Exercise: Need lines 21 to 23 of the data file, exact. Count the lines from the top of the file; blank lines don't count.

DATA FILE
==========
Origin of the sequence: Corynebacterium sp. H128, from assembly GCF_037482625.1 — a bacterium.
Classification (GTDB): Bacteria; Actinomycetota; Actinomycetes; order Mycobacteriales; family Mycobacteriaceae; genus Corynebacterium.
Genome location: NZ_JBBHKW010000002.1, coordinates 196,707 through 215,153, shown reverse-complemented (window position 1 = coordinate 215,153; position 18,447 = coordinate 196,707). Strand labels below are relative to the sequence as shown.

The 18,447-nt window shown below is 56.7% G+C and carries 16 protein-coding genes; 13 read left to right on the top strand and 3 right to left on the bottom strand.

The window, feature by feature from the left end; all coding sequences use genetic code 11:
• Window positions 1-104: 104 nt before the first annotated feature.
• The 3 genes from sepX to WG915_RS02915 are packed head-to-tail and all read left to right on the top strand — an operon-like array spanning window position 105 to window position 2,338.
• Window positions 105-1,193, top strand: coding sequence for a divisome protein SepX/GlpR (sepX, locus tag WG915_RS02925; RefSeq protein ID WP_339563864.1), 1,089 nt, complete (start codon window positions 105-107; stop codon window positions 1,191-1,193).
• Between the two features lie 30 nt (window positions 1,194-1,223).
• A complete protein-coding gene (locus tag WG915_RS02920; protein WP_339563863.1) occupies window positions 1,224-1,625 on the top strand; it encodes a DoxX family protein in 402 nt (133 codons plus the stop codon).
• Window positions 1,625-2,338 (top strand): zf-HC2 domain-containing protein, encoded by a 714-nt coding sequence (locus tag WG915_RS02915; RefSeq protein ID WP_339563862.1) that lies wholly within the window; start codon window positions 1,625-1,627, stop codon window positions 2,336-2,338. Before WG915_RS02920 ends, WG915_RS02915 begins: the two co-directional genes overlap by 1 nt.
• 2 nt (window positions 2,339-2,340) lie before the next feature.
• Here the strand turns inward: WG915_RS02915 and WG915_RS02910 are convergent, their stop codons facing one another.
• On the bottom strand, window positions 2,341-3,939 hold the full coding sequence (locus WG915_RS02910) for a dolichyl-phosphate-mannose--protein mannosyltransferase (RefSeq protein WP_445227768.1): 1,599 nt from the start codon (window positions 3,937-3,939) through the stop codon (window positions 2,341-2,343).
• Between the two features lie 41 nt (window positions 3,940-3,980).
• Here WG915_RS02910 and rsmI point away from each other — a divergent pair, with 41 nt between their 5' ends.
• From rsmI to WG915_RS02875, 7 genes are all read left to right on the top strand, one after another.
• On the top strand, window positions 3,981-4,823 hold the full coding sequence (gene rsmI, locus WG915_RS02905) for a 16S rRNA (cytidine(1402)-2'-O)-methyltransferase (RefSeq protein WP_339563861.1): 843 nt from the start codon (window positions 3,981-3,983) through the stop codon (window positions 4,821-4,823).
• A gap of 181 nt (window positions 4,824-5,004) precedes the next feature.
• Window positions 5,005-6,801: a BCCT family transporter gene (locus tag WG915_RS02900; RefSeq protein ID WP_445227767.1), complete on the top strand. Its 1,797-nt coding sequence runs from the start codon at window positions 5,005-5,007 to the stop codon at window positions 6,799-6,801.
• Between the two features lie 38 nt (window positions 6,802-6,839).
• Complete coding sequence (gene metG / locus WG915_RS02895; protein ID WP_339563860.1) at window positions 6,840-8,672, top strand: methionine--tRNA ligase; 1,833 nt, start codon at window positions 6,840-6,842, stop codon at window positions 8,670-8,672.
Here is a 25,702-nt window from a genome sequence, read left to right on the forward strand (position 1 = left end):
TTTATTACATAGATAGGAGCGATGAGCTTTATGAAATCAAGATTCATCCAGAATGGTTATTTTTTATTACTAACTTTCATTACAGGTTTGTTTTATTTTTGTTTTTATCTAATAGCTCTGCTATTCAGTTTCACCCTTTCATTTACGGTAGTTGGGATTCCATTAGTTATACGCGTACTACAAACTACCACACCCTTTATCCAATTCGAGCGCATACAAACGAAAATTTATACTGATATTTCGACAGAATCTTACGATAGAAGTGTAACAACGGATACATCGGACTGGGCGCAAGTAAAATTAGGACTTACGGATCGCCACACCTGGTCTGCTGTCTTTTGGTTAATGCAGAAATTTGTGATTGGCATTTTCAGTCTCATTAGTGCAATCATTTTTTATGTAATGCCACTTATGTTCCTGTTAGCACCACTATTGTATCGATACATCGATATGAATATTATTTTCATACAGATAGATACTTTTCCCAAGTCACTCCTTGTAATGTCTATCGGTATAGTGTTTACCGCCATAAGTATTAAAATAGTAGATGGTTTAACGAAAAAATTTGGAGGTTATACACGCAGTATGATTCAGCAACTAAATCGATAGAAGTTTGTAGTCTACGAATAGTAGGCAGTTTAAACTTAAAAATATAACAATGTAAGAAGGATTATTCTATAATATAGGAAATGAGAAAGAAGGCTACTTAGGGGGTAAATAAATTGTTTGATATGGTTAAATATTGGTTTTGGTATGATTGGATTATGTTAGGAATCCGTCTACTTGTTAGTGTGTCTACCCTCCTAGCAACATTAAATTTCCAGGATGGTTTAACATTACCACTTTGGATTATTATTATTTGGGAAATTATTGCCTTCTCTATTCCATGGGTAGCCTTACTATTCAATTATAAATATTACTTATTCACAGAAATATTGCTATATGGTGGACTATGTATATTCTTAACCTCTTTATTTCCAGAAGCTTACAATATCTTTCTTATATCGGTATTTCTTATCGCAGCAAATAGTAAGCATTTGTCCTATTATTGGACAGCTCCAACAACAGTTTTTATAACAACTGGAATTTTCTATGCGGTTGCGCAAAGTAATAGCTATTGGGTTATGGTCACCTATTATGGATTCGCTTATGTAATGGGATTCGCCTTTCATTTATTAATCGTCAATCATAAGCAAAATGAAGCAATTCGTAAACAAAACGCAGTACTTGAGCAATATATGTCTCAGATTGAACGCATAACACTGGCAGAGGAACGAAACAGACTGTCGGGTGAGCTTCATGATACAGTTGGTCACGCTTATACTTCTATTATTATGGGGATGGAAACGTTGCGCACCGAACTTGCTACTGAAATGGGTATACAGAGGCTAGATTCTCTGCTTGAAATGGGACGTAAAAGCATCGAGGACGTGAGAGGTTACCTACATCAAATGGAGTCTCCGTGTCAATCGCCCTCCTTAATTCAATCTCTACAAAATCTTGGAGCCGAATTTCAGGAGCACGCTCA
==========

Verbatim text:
• Between the two features lie 38 nt (window positions 6,802-6,839).
• Complete coding sequence (gene metG / locus WG915_RS02895; protein ID WP_339563860.1) at window positions 6,840-8,672, top strand: methionine--tRNA ligase; 1,833 nt, start codon at window positions 6,840-6,842, stop codon at window positions 8,670-8,672.
Here is a 25,702-nt window from a genome sequence, read left to right on the forward strand (position 1 = left end):